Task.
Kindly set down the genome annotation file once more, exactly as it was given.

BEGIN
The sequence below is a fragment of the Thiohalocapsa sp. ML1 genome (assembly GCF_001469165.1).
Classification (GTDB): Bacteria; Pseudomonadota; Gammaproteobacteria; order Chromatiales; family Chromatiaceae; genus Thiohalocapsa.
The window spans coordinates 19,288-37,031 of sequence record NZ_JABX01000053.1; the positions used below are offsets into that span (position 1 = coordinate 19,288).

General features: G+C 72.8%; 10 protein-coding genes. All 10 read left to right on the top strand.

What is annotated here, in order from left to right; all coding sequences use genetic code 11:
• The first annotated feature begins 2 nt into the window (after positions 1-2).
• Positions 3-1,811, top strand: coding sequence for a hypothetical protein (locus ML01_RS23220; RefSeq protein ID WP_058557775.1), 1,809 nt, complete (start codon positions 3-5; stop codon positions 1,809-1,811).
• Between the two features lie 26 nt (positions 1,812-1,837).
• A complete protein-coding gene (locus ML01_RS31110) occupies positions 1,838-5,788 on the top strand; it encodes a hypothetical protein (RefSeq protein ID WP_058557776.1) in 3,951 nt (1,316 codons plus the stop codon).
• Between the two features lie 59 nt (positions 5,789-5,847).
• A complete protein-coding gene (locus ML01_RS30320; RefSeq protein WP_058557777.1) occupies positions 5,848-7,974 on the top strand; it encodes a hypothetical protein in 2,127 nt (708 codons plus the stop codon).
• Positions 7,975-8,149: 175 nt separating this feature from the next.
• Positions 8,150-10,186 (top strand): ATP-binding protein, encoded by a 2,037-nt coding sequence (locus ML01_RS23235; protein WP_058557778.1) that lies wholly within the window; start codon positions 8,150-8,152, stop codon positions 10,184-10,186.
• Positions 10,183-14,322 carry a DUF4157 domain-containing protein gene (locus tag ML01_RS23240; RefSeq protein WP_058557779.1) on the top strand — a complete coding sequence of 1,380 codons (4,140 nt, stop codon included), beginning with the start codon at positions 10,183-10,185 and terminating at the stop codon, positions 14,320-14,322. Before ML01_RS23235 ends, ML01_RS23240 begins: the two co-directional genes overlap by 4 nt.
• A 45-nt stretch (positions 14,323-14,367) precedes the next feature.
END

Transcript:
The sequence below is a fragment of the Thiohalocapsa sp. ML1 genome (assembly GCF_001469165.1).
Classification (GTDB): Bacteria; Pseudomonadota; Gammaproteobacteria; order Chromatiales; family Chromatiaceae; genus Thiohalocapsa.
The window spans coordinates 19,288-37,031 of sequence record NZ_JABX01000053.1; the positions used below are offsets into that span (position 1 = coordinate 19,288).

General features: G+C 72.8%; 10 protein-coding genes. All 10 read left to right on the top strand.

What is annotated here, in order from left to right; all coding sequences use genetic code 11:
• The first annotated feature begins 2 nt into the window (after positions 1-2).
• Positions 3-1,811, top strand: coding sequence for a hypothetical protein (locus ML01_RS23220; RefSeq protein ID WP_058557775.1), 1,809 nt, complete (start codon positions 3-5; stop codon positions 1,809-1,811).
• Between the two features lie 26 nt (positions 1,812-1,837).
• A complete protein-coding gene (locus ML01_RS31110) occupies positions 1,838-5,788 on the top strand; it encodes a hypothetical protein (RefSeq protein ID WP_058557776.1) in 3,951 nt (1,316 codons plus the stop codon).
• Between the two features lie 59 nt (positions 5,789-5,847).
• A complete protein-coding gene (locus ML01_RS30320; RefSeq protein WP_058557777.1) occupies positions 5,848-7,974 on the top strand; it encodes a hypothetical protein in 2,127 nt (708 codons plus the stop codon).
• Positions 7,975-8,149: 175 nt separating this feature from the next.
• Positions 8,150-10,186 (top strand): ATP-binding protein, encoded by a 2,037-nt coding sequence (locus ML01_RS23235; protein WP_058557778.1) that lies wholly within the window; start codon positions 8,150-8,152, stop codon positions 10,184-10,186.
• Positions 10,183-14,322 carry a DUF4157 domain-containing protein gene (locus tag ML01_RS23240; RefSeq protein WP_058557779.1) on the top strand — a complete coding sequence of 1,380 codons (4,140 nt, stop codon included), beginning with the start codon at positions 10,183-10,185 and terminating at the stop codon, positions 14,320-14,322. Before ML01_RS23235 ends, ML01_RS23240 begins: the two co-directional genes overlap by 4 nt.
• A 45-nt stretch (positions 14,323-14,367) precedes the next feature.